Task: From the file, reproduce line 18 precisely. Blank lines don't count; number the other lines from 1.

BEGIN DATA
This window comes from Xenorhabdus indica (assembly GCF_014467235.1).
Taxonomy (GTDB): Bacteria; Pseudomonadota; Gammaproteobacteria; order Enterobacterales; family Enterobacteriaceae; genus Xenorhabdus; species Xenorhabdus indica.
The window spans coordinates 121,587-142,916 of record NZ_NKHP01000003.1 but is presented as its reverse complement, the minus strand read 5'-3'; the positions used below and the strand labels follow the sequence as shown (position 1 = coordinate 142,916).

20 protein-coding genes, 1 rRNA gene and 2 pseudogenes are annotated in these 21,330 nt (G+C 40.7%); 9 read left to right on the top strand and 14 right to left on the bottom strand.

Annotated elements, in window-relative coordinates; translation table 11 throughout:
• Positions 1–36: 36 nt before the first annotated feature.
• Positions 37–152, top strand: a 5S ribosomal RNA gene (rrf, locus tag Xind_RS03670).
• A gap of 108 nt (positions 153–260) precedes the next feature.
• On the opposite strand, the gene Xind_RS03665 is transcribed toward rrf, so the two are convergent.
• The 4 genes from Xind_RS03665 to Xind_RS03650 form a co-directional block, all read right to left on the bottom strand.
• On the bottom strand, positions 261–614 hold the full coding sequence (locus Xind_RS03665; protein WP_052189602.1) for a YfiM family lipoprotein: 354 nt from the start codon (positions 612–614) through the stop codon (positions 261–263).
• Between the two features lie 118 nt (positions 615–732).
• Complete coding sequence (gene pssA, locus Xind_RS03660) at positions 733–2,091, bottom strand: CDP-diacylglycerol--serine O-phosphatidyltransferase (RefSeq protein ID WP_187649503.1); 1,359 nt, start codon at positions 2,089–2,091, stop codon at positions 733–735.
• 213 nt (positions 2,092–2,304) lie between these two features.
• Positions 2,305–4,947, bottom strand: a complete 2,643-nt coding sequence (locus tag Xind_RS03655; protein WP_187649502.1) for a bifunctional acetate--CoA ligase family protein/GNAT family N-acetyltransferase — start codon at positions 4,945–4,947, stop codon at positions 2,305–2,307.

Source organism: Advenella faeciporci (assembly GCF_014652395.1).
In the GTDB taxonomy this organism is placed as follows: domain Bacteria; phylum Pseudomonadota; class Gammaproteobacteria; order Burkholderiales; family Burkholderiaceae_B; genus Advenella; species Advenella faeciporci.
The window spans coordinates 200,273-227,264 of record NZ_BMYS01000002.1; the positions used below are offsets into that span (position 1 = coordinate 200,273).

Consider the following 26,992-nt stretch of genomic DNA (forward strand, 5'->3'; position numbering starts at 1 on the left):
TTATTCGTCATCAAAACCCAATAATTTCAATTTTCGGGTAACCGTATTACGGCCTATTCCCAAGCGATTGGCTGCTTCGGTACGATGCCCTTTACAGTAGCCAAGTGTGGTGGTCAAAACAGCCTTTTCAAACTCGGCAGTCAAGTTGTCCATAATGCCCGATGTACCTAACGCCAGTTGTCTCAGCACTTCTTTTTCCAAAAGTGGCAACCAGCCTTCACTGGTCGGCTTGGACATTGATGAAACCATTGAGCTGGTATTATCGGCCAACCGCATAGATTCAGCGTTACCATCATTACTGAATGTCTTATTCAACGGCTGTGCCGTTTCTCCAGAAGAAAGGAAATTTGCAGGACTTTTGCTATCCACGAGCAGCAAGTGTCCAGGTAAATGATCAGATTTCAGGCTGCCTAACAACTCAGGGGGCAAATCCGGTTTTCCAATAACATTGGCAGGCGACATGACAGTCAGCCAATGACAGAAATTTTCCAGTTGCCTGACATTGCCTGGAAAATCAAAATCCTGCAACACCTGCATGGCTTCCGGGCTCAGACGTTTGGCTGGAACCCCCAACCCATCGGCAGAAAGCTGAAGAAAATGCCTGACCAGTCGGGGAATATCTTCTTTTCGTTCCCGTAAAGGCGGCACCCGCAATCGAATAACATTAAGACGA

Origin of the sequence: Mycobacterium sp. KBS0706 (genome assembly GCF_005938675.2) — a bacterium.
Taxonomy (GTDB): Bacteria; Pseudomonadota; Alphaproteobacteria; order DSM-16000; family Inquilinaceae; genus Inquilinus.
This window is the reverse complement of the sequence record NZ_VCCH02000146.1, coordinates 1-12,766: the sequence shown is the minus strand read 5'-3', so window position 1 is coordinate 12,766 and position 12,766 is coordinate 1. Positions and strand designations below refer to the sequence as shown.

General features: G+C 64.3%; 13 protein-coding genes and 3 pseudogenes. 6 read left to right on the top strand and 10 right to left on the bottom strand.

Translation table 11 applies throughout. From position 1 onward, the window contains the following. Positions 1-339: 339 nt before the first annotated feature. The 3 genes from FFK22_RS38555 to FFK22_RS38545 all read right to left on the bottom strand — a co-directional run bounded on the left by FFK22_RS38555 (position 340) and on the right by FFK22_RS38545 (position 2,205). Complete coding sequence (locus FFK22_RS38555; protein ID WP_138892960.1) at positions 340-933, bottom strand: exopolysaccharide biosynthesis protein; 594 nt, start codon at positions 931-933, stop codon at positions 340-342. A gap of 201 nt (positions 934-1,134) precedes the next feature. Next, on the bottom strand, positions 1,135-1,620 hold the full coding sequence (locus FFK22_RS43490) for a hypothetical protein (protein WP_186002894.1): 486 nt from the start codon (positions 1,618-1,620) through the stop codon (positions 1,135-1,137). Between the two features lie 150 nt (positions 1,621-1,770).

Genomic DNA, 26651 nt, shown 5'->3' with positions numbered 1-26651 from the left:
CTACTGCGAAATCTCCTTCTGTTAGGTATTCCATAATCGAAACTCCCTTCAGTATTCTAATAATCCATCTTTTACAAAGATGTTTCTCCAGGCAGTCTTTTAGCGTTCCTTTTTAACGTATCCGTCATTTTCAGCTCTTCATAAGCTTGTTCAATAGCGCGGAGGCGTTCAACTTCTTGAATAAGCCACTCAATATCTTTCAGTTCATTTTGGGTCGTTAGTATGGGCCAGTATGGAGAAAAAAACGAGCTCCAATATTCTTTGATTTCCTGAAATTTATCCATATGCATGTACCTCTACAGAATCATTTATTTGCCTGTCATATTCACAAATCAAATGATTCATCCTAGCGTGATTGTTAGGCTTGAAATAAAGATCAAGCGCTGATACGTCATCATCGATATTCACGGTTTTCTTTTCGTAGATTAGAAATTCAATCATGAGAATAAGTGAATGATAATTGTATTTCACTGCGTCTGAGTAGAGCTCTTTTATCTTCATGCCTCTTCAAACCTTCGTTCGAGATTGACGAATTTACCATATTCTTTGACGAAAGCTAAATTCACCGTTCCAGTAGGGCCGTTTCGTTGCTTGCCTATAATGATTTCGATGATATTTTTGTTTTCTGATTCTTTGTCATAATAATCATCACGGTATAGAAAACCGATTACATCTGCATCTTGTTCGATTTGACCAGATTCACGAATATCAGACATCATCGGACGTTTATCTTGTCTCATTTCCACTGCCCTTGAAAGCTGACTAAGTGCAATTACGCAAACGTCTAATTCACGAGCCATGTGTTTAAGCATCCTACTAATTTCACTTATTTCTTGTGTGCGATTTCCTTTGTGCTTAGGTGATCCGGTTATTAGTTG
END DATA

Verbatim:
The window spans coordinates 200,273-227,264 of record NZ_BMYS01000002.1; the positions used below are offsets into that span (position 1 = coordinate 200,273).